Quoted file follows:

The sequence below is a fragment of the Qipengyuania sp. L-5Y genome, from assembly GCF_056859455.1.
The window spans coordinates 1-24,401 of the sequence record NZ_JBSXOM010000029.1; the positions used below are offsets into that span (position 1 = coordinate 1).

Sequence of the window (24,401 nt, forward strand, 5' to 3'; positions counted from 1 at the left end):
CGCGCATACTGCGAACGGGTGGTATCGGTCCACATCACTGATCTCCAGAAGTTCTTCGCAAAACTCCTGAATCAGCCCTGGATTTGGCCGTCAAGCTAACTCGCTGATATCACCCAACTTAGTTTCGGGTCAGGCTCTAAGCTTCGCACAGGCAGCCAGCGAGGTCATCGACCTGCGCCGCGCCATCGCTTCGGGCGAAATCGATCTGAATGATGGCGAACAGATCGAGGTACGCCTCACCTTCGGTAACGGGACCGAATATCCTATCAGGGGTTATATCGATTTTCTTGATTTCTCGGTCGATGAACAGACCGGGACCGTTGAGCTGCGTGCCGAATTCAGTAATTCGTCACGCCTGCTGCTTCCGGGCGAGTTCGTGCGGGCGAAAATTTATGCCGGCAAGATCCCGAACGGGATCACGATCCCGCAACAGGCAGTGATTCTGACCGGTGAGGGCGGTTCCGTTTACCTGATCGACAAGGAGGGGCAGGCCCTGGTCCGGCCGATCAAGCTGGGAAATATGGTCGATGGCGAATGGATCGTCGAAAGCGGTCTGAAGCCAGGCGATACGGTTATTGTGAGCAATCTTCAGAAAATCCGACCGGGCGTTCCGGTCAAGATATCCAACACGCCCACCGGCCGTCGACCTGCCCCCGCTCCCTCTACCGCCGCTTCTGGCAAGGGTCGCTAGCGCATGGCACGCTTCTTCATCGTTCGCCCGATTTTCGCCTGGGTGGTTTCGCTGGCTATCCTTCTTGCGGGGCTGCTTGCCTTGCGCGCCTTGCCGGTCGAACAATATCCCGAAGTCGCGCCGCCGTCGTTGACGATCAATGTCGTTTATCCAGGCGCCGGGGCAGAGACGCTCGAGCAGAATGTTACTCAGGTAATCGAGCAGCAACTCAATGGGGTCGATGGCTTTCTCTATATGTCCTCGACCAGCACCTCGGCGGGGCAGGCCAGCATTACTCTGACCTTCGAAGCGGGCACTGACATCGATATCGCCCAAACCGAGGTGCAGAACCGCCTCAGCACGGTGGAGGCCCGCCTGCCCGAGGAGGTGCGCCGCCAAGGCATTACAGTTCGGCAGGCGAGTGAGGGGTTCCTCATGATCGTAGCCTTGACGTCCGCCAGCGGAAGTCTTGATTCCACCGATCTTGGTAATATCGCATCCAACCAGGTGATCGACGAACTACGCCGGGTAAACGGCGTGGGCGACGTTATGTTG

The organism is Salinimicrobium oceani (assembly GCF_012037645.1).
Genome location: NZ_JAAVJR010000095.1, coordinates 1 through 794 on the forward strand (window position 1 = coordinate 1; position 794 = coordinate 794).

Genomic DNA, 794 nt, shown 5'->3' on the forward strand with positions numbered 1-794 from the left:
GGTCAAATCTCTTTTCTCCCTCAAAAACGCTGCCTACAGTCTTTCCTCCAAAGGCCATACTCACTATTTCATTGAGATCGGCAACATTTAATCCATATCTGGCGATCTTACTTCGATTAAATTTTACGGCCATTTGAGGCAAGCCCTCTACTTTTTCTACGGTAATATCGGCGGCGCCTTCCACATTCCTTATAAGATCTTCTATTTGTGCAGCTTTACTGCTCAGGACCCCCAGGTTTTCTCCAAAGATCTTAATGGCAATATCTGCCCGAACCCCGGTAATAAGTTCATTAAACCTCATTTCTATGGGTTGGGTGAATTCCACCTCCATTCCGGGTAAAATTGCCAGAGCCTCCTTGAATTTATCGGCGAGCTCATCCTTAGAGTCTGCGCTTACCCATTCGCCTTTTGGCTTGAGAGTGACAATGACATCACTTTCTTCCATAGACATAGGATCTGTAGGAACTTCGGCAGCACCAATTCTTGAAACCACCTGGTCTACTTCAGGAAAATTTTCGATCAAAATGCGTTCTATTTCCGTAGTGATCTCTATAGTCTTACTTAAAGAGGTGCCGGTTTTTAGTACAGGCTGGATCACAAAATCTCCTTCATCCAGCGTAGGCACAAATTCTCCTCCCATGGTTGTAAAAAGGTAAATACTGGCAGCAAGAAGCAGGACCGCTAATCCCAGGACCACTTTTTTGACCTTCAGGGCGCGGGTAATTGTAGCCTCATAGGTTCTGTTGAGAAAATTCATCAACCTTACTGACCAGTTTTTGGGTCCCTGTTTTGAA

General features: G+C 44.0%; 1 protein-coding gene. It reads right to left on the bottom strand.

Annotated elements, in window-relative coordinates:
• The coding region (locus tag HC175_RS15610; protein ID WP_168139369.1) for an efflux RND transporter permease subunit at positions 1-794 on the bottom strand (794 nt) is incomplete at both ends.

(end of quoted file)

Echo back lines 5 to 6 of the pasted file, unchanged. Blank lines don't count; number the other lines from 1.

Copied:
The organism is Salinimicrobium oceani (assembly GCF_012037645.1).
Genome location: NZ_JAAVJR010000095.1, coordinates 1 through 794 on the forward strand (window position 1 = coordinate 1; position 794 = coordinate 794).